Leigh Halfpenny was the only positive force for the Welsh in the No 15 jersey as they went down 26-3 to Ireland, writes JEREMY PROOME.
The fullback battle between Halfpenny and Rob Kearney was an exciting prospect given the great form both No 15s have been in, but it turned out to be relatively quiet, given the wet conditions and style of play both teams adopted. That said, Halfpenny would have to take the title, even against the favourable Irish scoreline.
Due to Kearney not being a goal-kicker, to compare the two in that sense would be unfair, but what highlighted Halfpenny's performance was that he was superior in the defensive facets of the fullback position.
Halfpenny was tested early under the high ball and maintained his composure to take everything that was launched at him while under immense pressure, including cleaning up some unexpected grubbers from Jonathan Sexton. Kearney had the same opportunities to gather some kicks from Wales, but while he contested, he never took ownership of the catches and often leaped with little purpose. There was a moment on the 30th minute that saw Kearney and Halfpenny challenge one another, with Kearney winning possession, but that was his only real defensive moment to claim.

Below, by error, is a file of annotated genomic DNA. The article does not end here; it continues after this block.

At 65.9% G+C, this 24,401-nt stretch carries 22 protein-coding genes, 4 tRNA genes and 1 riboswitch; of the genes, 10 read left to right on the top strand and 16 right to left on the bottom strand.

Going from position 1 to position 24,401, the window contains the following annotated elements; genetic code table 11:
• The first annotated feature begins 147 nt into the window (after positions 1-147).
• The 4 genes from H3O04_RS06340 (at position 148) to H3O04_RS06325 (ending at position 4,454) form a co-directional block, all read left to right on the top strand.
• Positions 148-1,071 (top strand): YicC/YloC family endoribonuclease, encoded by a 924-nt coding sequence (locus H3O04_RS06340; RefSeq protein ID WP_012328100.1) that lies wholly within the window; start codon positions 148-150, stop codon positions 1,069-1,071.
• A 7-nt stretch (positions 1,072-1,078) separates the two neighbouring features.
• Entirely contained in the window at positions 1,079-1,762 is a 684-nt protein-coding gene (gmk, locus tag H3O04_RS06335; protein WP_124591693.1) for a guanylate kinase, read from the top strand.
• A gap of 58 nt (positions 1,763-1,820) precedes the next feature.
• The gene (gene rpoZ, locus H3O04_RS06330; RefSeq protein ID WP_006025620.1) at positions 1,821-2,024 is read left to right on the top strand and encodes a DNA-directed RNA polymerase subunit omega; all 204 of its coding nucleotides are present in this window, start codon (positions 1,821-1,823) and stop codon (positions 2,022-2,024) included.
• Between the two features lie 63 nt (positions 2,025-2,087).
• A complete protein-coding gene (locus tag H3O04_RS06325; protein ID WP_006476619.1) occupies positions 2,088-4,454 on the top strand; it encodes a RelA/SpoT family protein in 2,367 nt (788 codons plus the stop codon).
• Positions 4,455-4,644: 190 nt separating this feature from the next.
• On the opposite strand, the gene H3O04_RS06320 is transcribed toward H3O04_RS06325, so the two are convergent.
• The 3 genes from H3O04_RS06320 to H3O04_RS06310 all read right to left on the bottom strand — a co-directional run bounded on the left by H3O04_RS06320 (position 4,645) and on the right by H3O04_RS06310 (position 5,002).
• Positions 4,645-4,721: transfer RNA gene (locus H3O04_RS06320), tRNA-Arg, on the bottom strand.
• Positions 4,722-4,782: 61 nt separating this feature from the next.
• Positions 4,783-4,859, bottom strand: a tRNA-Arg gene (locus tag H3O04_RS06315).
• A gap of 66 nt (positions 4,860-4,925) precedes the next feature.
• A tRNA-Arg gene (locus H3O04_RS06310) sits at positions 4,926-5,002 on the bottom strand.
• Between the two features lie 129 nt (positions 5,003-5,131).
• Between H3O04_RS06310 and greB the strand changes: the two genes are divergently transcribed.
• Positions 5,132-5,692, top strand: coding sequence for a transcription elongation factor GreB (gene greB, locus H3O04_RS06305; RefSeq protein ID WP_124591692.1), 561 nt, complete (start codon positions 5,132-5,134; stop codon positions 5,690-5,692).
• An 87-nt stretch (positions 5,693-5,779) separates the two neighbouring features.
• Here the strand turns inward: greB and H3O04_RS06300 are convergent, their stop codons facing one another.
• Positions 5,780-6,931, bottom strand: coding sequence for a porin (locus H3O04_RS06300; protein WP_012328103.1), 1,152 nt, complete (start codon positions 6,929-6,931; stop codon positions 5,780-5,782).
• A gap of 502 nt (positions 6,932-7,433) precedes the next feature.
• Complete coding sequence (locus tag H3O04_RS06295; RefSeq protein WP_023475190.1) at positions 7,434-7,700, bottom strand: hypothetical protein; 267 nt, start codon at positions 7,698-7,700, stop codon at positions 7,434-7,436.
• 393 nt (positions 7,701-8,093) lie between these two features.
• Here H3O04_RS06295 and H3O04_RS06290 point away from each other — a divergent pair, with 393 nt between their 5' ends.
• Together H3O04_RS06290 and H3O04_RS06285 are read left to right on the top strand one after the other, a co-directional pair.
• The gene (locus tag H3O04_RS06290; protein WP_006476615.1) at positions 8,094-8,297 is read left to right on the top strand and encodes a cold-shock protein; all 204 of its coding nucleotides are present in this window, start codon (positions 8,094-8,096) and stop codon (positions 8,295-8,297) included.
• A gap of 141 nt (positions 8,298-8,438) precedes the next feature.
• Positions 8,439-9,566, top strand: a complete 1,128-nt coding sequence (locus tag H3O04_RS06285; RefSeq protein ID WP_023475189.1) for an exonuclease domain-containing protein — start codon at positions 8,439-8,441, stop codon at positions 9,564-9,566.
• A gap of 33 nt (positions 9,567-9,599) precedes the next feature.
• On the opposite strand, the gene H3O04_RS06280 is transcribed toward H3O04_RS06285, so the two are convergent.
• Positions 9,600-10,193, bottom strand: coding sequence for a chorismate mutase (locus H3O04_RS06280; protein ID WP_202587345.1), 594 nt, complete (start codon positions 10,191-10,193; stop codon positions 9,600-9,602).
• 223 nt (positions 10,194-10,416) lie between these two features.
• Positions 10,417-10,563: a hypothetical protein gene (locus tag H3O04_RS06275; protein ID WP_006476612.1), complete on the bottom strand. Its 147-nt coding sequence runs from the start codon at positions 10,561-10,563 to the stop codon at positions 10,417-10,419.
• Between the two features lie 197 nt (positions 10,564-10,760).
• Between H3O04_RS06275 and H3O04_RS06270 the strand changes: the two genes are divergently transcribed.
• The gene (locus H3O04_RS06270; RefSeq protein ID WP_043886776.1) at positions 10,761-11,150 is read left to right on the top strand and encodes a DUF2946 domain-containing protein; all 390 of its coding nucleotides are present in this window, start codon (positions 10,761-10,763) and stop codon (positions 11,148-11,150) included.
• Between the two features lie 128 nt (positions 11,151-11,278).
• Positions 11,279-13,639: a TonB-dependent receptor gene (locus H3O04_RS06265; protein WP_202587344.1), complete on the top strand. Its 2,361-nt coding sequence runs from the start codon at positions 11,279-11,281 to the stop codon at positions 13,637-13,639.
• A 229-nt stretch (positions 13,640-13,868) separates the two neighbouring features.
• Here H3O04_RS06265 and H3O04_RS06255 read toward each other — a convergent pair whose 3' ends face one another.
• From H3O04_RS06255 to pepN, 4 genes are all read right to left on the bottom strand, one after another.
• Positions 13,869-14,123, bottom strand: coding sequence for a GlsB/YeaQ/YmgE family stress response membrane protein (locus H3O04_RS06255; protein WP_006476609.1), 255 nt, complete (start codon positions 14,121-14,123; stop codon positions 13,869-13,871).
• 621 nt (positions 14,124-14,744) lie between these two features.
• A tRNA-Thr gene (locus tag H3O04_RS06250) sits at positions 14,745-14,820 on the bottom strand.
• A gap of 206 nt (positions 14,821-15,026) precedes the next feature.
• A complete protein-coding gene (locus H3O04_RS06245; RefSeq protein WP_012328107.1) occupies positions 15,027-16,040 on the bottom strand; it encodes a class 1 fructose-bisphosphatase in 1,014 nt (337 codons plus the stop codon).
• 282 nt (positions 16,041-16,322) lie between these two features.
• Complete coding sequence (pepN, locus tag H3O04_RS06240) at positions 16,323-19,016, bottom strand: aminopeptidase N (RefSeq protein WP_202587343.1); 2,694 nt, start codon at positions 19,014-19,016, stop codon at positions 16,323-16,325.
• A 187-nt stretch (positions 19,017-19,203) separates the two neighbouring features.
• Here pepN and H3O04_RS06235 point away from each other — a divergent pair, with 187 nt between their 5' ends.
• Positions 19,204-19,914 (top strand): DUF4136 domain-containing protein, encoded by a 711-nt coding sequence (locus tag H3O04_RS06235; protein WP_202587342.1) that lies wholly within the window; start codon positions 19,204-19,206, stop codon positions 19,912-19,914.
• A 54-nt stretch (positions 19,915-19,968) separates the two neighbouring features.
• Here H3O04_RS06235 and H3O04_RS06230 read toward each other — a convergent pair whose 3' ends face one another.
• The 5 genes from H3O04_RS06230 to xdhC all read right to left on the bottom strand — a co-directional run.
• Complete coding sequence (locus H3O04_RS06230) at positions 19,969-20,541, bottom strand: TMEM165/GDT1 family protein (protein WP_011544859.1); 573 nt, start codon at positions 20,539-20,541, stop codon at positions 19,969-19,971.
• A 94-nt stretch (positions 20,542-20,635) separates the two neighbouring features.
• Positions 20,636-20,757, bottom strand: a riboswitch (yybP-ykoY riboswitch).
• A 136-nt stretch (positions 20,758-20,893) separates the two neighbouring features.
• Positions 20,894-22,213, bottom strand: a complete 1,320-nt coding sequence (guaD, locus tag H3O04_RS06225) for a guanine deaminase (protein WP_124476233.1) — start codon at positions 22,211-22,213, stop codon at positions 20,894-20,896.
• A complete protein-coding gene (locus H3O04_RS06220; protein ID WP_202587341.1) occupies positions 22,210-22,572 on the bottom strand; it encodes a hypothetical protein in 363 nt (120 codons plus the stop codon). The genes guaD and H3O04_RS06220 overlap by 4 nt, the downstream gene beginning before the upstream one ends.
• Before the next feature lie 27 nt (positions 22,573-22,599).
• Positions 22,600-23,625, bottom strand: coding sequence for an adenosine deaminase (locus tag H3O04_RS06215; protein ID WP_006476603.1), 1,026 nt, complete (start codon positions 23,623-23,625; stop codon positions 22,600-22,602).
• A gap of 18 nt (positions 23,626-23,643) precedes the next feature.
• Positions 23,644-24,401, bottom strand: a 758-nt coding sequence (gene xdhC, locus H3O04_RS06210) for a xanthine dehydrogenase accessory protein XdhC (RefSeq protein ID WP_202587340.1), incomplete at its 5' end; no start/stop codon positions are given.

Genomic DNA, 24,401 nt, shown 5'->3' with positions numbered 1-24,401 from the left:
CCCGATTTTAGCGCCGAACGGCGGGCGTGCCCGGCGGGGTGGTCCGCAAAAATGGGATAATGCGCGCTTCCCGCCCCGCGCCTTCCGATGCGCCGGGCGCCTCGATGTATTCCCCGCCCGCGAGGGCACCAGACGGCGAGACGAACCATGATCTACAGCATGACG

Even with the dire scoreline, Halfpenny still chased back excellently for a try-saving intervention in the final seconds.
The fullback battle was essentially overshadowed by the clash of the Welsh and Irish forwards, but where Kearney did show some promise was with his attacking with ball in-hand. He never made any breaks or tackle busts, but he did run at the line hard and direct to give his team the platform to attack.
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